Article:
While inside an elevator, Carrie explains that with their communications down and the explosion that just occurred, it’s clear that they’ve been trapped in a “kill zone” meant to take out Keane, but that they have to get out of there at all costs. And so they do, thanks to Quinn, who picks them up in a basement level, makes Carrie protect Keane on the floor of the car, and drives them out of the garage — only to be met with an armed battalion of men ready to take him out.
Their instructions aren’t to take out the incoming president, but to, as McClendon puts it, take out the man who tried to kill the president-elect. Carrie, ducked out of view with Keane, can’t see what’s happening as Quinn revs the engine and drives straight at the hail of bullets. He never takes his foot off the gas even as he gets shot twice, and eventually, as the dramatic music swells and the slow motion shots begin, Quinn’s eyes start to blur. His body slumps down, and he lets the car crash, almost feebly, into a sedan blocks away from the hotel.
Carrie begins to cry when she sees Quinn’s dead. Keane is too shocked to shed tears, only asking Carrie for the name of the man who just saved their lives. Carrie offers it, and as people rush around the car and take pictures of the women inside with Quinn’s corpse, she cries even harder.
Six weeks later, everything has changed. Well, not everything. Brett O’Keefe is still angrily bemoaning the state of the States on his show, but he does note something interesting in his rant: the fact that Keane has, after her assassination attempt, expanded the Patriot Act and jailed those who wronged her in the conspiracy, including a senator, presumably Coto. “Civil war is coming,” O’Keefe says, pointing out Keane’s refusal to comply with court orders and her use of army cavalry units to keep her safe.
Then again, maybe that’s just all O’Keefe, and not Keane. That’s how Carrie sees it: In a meeting with intelligence officials at the White House, she acts as Keane’s liaison to the community, explaining that the broadening of powers isn’t a targeted effort to take down personnel who may have been involved in the conspiracy. Rachel, the woman who had questioned Saul on Dar’s behalf several weeks ago, says that much of her staff has grown worried that they’ll be arrested or fired. Carrie says not to worry about such purges or, God forbid, gulags in place to take down those who wronged the new president. She smiles at the room — hey, at least she believes what she’s saying.
As Carrie races out of the meeting, Saul catches up and asks for a few minutes to chat. He’s worried about Carrie; it turns out that she didn’t speak at Quinn’s memorial and has barely spoken to Saul since the assassination attempt. “The worst happened,” he says. “Quinn died, and you’re still out there going a million miles an hour. You will hit a wall.” She doesn’t think so, and she quickly leaves…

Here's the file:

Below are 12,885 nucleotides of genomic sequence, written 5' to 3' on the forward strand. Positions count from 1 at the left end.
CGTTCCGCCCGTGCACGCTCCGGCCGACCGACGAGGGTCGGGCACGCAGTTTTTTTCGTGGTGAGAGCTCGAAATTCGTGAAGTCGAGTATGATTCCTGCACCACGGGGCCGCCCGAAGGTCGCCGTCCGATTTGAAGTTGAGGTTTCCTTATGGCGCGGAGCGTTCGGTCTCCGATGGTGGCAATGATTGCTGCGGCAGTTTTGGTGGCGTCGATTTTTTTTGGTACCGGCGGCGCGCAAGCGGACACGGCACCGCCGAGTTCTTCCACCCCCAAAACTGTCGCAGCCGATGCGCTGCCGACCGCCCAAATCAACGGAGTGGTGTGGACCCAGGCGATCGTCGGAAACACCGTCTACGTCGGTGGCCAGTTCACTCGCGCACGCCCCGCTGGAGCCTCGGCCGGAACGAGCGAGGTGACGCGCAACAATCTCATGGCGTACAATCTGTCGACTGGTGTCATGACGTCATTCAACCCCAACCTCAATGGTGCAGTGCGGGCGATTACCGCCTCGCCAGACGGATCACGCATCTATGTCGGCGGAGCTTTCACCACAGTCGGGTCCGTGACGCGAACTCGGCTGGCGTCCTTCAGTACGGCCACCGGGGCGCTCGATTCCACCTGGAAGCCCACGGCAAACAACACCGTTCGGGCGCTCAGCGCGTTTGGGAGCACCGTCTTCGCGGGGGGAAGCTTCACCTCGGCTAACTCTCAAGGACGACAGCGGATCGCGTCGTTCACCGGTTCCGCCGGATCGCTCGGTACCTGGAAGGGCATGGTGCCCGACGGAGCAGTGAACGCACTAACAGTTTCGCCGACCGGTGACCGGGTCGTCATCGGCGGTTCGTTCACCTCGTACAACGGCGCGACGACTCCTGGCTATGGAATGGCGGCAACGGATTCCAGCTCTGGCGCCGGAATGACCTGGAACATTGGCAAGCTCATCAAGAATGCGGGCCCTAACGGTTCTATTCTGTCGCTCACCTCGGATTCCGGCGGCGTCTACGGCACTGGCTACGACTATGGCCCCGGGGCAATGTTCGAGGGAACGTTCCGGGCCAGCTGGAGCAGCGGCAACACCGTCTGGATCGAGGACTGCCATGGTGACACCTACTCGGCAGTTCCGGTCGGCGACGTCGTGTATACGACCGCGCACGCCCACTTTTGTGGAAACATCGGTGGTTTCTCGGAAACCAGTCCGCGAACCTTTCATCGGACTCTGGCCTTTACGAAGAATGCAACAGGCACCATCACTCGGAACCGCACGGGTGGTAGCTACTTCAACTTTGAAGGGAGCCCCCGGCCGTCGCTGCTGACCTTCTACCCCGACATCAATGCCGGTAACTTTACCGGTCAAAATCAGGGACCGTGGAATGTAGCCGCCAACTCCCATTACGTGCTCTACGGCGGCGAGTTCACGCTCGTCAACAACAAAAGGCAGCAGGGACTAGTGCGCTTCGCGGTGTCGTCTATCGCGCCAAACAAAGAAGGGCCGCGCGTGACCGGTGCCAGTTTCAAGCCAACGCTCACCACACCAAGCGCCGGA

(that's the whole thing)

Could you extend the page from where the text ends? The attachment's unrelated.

…to meet with Keane and her new chief of staff, David. Carrie happily reports that she “calmed the herd,” but David isn’t so sure that the community can be trusted. Though Carrie defends the people she just spoke with — she did work with them for several years during her career — Keane just smiles and notes how Carrie tends to say what you don’t want to hear, and how it’s a good thing. In fact, Keane thoroughly approves of Carrie now; she asks to talk to Carrie alone, offering her a position as a senior adviser to the president with an office in the West Wing. Carrie says she’ll think about it — she’ll first have to meet with Franny’s case worker about moving to D.C. full time. Keane then gives Carrie a report about their plans to occupy the Baltic states, and Carrie looks pleased to be trusted.
Saul, meanwhile, visits Dar, who’s now in prison. The two don’t chit-chat very much; Dar dives right into defending his actions. “Believe me,” he says. “It was never my intention for things to turn so dark.” He explains that he lost control over the very thing he had started, and though he admits that what he did was unforgivable, he tells Saul that he did it all to protect America. “There’s something distinctly un-American about her,” Dar says of Keane, while Saul just stares with his brows furrowed. Saul doesn’t agree or disagree; he moves past Dar’s carefully chosen words and asks if there’s anything his old frenemy needs. There is, actually: Dar gives Saul a note to give to a young teaching fellow at George Washington University — a note we don’t get to read, or to see delivered.
Dar’s story will have to wait for next season. For now, Carrie’s getting ready to look her best for Christine, the case worker from Child Services who’s about to arrive to inspect Carrie’s home. Before she does, though, Max arrives on Carrie’s doorstep, drunk and messed up and thankfully alive. He launches into a speech about how it’s a disgrace “they’re making him out to be some kind of stupid action hero,” but Carrie doesn’t engage. She tells Max to be quiet and to wait in the basement, which has remained her best hiding place for strange men.